Intensive Culture: Social Theory, Religion & Contemporary Capitalism - Published in association with Theory, Culture & Society (Hardback)Scott M. Lash (author)
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We thus live in a culture that is both extensive and intensive. Indeed the more globally stretched and extensive social relations become the more they simultaneously seem to take on this intensity. Ours is a relational world where each intensity ? whether human, technological or biological ? provides a distinct, specific window onto the whole.
Lash tracks the emergence and pervasion of this intensive culture in society, religion, philosophy, language, communications, politics and the neo-liberal economy itself.
In so doing he redefines the work of Leibniz, Benjamin, Simmel, and Durkheim and inititates the reader into the ontological structures of our contemporary social relations. In the pursuit of intensive culture the reader is taken on an excursion from Karl Marx's Capital to the 'information theology' in the science fiction of Philip K. Dick.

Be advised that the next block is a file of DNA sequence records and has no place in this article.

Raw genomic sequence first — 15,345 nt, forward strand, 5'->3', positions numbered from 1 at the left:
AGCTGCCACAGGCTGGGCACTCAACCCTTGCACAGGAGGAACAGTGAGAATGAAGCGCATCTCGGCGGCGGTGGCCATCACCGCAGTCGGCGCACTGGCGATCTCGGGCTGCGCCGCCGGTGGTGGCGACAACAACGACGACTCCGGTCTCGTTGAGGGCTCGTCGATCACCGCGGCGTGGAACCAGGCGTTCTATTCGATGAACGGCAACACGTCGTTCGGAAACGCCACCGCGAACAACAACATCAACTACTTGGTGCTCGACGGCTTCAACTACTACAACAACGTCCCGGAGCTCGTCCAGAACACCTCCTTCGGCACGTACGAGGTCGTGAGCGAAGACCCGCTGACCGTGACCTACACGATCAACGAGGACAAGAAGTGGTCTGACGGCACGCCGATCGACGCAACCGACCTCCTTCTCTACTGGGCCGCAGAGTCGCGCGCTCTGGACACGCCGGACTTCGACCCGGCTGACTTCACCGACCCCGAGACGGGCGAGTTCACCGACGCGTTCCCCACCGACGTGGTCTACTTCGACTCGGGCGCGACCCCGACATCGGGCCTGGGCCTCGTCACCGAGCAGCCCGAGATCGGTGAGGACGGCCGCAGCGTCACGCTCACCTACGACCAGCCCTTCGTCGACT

Diverse, engaging and rich in detail the resulting book will be of interest to all those studying social and cultural theory, sociology, media and communication and cultural studies
Publisher: SAGE Publications Inc
Number of pages: 256
Weight: 499 g
Dimensions: 234 x 156 x 20 mm
Nottingham Trent University
This book is an engagement with the continuing dissolution of the symbolic in contemporary communication, in a critical reflection on thinkers ranging from Aristotle to Leibniz to Luhmann. It is a provocative archaeology of today's 'cultural capitalism' and of its metaphysical baggage. For Scott Lash the opposition between 'intensive' and the 'extensive', i.e. Leibniz's distinction between 'substance' and 'system', is eroded in the age of informational capitalism, as words become things and things become data. For Lash the future of capitalism is one in which this intensity takes over the logic - as 'intensive materialism' - of the economy itself. Yet this very process entails the dissolution of both intensity and with it of the singular. Lash pursues this compelling line of thought through encounters with Simmel, Benjamin, Durkheim and Philip K. Dick (!)
Director of the Department of Cultural Development at the Centre Georges-Pompidou
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